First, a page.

• Score: 4

4:48pm Mon 24 Feb 14

Charlie-Brighton says...

Very much agree with the stupidity (not to say poor language) of the headline. I assume the Argus means "on average six children are bullied each day in Brighton and Hove". But even that statistic is utterly meaningless. Given the thousands of children who attend our local schools should we be rejoicing or up in arms?
I suspect the journalist who wrote the article might well have benefitted from concentrating more in his/her English lessons than bullying his/her fellow students.
Very much agree with the stupidity (not to say poor language) of the headline. I assume the Argus means "on average six children are bullied each day in Brighton and Hove". But even that statistic is utterly meaningless. Given the thousands of children who attend our local schools should we be rejoicing or up in arms? I suspect the journalist who wrote the article might well have benefitted from concentrating more in his/her English lessons than bullying his/her fellow students. Charlie-Brighton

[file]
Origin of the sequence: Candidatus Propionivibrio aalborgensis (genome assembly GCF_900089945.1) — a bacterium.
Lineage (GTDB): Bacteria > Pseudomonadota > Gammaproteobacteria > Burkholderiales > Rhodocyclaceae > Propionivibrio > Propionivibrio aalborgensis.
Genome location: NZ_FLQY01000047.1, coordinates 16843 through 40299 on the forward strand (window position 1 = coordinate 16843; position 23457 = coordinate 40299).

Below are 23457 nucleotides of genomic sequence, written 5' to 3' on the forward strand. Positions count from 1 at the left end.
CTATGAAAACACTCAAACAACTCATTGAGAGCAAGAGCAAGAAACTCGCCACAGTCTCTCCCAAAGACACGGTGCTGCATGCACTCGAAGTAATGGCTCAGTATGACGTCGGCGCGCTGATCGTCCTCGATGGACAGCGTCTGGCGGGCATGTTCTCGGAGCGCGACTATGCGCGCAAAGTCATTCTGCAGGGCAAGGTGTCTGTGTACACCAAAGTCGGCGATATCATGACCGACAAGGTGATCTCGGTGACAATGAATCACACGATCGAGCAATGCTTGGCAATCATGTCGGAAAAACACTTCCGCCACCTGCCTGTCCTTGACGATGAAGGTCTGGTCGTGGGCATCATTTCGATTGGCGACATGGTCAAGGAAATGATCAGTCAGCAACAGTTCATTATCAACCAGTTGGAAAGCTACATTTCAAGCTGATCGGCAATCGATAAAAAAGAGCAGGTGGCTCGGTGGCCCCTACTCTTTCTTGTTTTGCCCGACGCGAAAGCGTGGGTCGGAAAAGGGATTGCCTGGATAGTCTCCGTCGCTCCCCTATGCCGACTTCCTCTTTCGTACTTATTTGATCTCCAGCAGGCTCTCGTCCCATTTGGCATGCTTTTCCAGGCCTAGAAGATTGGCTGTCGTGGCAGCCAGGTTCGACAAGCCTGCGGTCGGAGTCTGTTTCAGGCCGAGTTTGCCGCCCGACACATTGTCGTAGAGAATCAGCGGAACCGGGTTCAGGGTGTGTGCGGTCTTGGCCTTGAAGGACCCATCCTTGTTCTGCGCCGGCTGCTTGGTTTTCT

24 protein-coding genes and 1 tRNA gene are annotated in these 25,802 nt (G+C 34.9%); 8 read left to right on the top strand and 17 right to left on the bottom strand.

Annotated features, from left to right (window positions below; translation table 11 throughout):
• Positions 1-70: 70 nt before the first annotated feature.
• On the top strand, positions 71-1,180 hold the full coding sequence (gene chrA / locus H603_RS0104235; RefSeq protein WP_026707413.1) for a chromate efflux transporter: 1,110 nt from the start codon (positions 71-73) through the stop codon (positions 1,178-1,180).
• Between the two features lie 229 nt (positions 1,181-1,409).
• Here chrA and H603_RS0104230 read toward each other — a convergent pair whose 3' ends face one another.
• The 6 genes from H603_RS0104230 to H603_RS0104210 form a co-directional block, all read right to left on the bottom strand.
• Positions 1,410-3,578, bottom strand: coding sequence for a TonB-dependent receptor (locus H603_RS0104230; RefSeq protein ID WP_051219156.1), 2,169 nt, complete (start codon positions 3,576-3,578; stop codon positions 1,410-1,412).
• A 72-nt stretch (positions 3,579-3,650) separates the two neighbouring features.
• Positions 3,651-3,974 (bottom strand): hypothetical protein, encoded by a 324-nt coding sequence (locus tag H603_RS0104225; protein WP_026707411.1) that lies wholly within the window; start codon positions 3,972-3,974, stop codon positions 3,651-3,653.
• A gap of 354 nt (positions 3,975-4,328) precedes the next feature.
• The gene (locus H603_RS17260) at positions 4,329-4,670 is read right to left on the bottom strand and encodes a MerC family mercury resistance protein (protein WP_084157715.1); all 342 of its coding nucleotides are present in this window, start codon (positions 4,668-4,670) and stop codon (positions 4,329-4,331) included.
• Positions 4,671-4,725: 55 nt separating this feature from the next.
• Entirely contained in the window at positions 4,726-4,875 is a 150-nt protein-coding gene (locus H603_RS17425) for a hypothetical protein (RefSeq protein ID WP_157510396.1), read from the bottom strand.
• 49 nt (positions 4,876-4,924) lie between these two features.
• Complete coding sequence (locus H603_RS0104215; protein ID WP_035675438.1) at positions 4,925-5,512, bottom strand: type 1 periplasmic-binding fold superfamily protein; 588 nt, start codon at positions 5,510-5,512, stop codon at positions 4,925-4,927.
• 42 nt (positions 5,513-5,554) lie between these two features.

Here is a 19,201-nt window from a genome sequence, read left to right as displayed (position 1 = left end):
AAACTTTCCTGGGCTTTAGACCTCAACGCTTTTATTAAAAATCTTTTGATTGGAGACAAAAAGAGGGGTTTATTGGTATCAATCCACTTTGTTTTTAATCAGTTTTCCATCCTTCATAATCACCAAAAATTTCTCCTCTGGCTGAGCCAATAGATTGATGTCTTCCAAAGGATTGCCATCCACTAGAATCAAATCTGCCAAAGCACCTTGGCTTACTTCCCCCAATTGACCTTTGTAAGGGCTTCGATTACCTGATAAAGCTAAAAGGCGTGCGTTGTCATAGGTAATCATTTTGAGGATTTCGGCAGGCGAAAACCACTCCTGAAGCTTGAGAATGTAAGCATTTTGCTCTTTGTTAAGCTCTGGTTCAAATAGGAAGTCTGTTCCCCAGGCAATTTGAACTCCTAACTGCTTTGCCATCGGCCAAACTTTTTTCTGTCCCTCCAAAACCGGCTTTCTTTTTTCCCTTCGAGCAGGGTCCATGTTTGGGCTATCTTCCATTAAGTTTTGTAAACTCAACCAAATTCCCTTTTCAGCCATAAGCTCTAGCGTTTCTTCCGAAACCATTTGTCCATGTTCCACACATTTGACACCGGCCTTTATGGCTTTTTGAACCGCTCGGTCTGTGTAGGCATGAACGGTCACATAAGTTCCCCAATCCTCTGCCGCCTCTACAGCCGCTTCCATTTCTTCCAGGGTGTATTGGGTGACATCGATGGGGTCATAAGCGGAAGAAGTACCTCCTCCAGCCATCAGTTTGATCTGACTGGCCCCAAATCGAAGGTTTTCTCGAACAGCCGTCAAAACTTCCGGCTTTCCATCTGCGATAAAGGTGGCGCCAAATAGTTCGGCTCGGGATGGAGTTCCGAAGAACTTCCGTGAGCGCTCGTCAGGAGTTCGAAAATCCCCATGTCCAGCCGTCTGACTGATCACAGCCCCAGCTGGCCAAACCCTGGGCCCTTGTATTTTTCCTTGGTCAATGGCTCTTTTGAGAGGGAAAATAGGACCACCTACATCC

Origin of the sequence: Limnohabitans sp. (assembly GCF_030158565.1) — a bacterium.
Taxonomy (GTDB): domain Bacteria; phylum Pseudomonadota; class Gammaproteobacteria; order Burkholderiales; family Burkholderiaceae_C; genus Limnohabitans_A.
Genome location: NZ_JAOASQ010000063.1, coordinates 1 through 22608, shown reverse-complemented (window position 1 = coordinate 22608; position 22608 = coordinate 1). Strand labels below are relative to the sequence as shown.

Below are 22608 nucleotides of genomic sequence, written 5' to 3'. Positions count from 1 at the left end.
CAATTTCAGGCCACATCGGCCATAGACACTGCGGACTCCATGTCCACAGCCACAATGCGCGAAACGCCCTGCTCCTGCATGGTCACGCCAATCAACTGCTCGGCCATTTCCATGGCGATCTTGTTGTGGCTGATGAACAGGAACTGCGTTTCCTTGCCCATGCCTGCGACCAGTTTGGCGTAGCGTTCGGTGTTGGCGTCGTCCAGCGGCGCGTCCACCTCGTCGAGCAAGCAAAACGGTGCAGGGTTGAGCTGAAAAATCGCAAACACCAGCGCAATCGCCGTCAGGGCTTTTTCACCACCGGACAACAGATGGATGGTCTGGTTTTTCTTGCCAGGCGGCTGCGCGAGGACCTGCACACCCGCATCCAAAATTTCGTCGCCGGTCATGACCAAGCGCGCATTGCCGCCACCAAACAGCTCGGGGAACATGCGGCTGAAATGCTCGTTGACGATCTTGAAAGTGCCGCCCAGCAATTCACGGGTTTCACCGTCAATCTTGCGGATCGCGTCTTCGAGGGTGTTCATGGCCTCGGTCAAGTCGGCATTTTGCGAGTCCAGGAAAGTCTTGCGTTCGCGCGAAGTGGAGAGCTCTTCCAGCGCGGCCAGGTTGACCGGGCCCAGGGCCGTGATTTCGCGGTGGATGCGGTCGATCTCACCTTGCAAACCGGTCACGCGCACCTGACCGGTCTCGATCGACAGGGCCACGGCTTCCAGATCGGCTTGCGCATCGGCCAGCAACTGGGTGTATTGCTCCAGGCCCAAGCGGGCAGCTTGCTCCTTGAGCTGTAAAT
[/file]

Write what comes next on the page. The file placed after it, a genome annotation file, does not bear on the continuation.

• Score: 0

1:02am Tue 25 Feb 14

Brightonvirgo says...

My nephew was bullied in school so his dad got him involved in a kick boxing club, and now he is a jounior champion and no one bullies him now. But Unfortunatly most children do not tell their parents that they are being bullied as they feel ashamed of it. I think we could start by getting children to open up more about what happens to them at school.
My nephew was bullied in school so his dad got him involved in a kick boxing club, and now he is a jounior champion and no one bullies him now. But Unfortunatly most children do not tell their parents that they are being bullied as they feel ashamed of it. I think we could start by getting children to open up more about what happens to them at school. Brightonvirgo
  • Score: 0